A Memoir of Race, Change, and Fractured Community in 1960s Chicago
Redlined exposes the racist mortgage laws that ravage a Chicago community in the 1960s, told through the story of one white family navigating the uncharted shoals of its neighborhood’s racial change. Based on long-hidden letters and diaries, this vivid memoir cracks open and lays bare complicated truths of marriage, sexual freedom, and race relations in a devastated landscape. Learn More
AMAZON LISTED REDLINED AS:
Amazon Best Seller
#1 Amazon release in its category
“A stunning debut memoir . . . . A rich remembrance of a captivating, transformative era in American history.”
—Starred Kirkus Review
“. . . A captivating personal story told through the lives of her Chicago family, Gartz probes the invisible web of oppression that affected both whites and blacks. Redlining destroyed the American dream without its victims even knowing. But through the investigative work of Linda Gartz now we know.”
—Bill Kurtis, author, Peabody and Emmy Award-winner, journalist, producer, narrator, and news anchor for the CBS Television Network, and TV host for A&E
“Gartz’s unflinching family memoir offers both intimacy and insight into personal and historical injustices. She deftly interweaves a story of family striving, domestic resentments, and individual decency with the seismic cultural shifts of America’s social and sexual revolutions.”
—Amanda I. Seligman, chair, Department of History, University of Wisconsin-Milwaukee and author of Block by Block: Neighborhoods and Public Policy on Chicago’s West Side
“Many watched from afar as Chicago and other major cities underwent rapid racial change in mid-twentieth century America. Linda Gartz lived it. . . . With her sharp eye, excellent writing, and unique perspective, she brings this critical and turbulent period to life.”
—Steve Fiffer, coauthor of Jimmie Lee & James: Two Lives, Two Deaths, and the Movement that Changed America
“At every level this is an important story of personal hardship and societal blindness . . . ultimately intersecting with what has become the essential national topic, the racism that weaves itself through all our personal and shared histories.”
—Jim Grimsley, author of How I Shed My Skin
“Fearless and precise, Gartz has written a book that is impossible to put down. . . . An extraordinary achievement.”
—Sharon Solwitz, author of Once, in Lourdes
“Moving and deeply empathetic, Linda Gartz’s memoir illuminates the inner worlds of two generations of white working-class Chicagoans . . . who remained in a struggling black community long after their white neighbors had fled. The result is a deeply humane perspective on the ways that economic need, racism, and ideals of duty shaped the lives of urban white Americans in the twentieth century.”
—Beryl Satter, professor, Department of History, Rutgers University, and author of Family Properties: Race, Real Estate, and the Exploitation of Black Urban America
“In this remarkable memoir, Linda Gartz . . .[is] committed to finding the truth at every turn. [She] tracks not only her own experiences, but also the social and cultural changes that reshaped twentieth-century America.”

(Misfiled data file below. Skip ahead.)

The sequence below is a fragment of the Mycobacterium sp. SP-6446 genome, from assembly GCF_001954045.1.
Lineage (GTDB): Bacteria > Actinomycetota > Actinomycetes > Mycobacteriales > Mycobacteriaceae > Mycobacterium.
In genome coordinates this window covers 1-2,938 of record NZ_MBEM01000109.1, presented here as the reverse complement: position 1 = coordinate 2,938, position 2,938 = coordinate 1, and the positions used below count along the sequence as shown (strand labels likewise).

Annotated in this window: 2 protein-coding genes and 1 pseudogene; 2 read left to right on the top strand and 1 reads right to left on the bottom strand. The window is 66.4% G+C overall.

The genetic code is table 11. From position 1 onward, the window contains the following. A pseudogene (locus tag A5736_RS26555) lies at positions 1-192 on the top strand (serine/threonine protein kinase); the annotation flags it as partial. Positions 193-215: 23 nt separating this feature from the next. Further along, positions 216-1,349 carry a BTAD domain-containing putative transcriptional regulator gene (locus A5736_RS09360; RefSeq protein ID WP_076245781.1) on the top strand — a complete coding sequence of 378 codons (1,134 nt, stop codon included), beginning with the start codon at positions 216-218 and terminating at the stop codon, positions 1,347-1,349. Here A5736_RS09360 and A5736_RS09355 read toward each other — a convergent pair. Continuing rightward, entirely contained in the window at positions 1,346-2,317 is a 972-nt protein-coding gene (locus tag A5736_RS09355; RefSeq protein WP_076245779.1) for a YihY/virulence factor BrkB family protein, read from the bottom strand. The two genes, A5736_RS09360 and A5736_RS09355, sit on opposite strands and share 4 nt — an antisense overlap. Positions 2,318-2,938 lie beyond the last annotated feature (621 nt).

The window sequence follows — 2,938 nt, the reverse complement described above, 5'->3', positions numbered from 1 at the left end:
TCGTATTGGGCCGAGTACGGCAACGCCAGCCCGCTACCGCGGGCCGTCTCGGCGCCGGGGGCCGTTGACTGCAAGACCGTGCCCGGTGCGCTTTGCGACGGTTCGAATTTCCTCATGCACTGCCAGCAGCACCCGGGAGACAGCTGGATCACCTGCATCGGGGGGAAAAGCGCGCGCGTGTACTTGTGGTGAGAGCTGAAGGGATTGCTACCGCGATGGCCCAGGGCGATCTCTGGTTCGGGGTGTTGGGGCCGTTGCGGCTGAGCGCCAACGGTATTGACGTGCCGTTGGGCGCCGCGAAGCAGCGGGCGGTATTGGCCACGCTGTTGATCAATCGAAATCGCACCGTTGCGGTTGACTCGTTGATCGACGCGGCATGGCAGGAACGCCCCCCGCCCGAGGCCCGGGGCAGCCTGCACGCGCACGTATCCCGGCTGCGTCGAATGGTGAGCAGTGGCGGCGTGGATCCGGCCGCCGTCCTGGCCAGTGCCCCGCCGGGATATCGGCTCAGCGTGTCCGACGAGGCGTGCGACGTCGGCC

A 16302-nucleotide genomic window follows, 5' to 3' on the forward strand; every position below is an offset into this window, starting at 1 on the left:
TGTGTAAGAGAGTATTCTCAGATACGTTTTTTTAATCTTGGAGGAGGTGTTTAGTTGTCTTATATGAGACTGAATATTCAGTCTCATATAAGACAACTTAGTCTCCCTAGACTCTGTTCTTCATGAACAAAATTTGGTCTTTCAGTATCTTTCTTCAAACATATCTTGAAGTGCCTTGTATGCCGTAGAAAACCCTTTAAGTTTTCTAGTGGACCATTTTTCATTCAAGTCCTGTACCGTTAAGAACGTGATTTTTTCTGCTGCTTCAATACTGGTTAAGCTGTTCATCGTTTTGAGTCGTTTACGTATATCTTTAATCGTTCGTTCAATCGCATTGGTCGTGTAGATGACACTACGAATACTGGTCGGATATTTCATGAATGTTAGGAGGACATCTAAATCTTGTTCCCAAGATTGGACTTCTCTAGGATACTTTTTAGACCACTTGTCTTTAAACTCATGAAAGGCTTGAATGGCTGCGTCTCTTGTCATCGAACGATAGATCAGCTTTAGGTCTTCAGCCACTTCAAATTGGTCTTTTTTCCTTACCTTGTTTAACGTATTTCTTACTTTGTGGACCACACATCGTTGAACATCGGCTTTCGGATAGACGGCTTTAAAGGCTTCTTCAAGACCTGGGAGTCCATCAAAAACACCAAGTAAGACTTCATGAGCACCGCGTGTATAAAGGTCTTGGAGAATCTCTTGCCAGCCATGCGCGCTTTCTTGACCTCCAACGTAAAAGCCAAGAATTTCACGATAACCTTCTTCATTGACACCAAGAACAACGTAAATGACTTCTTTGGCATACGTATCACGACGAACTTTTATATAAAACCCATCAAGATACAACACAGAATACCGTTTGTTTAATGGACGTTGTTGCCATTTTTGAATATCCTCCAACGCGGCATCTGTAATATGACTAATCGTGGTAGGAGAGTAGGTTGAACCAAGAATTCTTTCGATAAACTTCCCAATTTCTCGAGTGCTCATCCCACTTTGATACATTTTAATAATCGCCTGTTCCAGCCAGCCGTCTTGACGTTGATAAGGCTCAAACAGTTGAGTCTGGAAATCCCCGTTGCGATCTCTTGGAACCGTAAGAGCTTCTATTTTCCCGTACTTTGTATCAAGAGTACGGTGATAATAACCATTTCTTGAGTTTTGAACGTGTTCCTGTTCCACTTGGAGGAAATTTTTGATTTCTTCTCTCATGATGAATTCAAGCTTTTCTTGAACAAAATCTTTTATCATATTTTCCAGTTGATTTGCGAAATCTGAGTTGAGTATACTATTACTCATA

—Fred Shafer, School of Professional Studies, Northwestern University
“Deftly weaving together a treasure trove of detailed first-hand accounts, [Linda Gartz] provides an absorbing view into the life of a family unwittingly caught up in both its own domestic struggles and the turbulent social reckonings of the 1960s.”
—Anjali Sachdeva, author of All the Names They Used for God
“With tender and open-eyed concern, Linda Gartz adeptly explores how the human need for recognition and equality is waylaid both by doors slammed against legal access and connection and by the tyrannies of power wielded behind closed doors.”
—Anne Calcagno, professor, School of the Art Institute of Chicago, and author of Love Like a Dog
“Deeply personal yet wide in scope, Linda seamlessly blends her parents’ struggles as landlords on Chicago’s West Side with the injustices imposed on African Americans by racist housing policies. Redlined is a vivid and historic account of rapid racial change in the community Linda and I have both called home.”
—Mary Nelson, founding president of Bethel New Life, and faculty at Asset Based Community Development Institute at DePaul University (Chicago)
Why Redlined is an important read in today’s world
The racist mortgage practice of “redlining” denied blacks the ability to invest in property, thereby making it impossible to pass down accumulated wealth over the generations, as white families could. The result: today African Americans have about 6-7% the wealth of white families. Redlining also created a segregated America and the concentration of poverty and violence.
The era we live in demands that we all learn about the many insidious ways in which the odds have been repeatedly, and purposely, stacked against African Americans, and what that means for all Americans.
Redlined is the story of my parents, Fred and Lil, who staked their future on a two-flat on Chicago’s West Side, unaware of the racist lending laws that would ultimately undermine the housing dreams of both blacks and whites. We follow Fred and Lil into unknown territory as they struggle to raise a family and cope with death, madness, loneliness, and the volatile uprisings of the 1960s.
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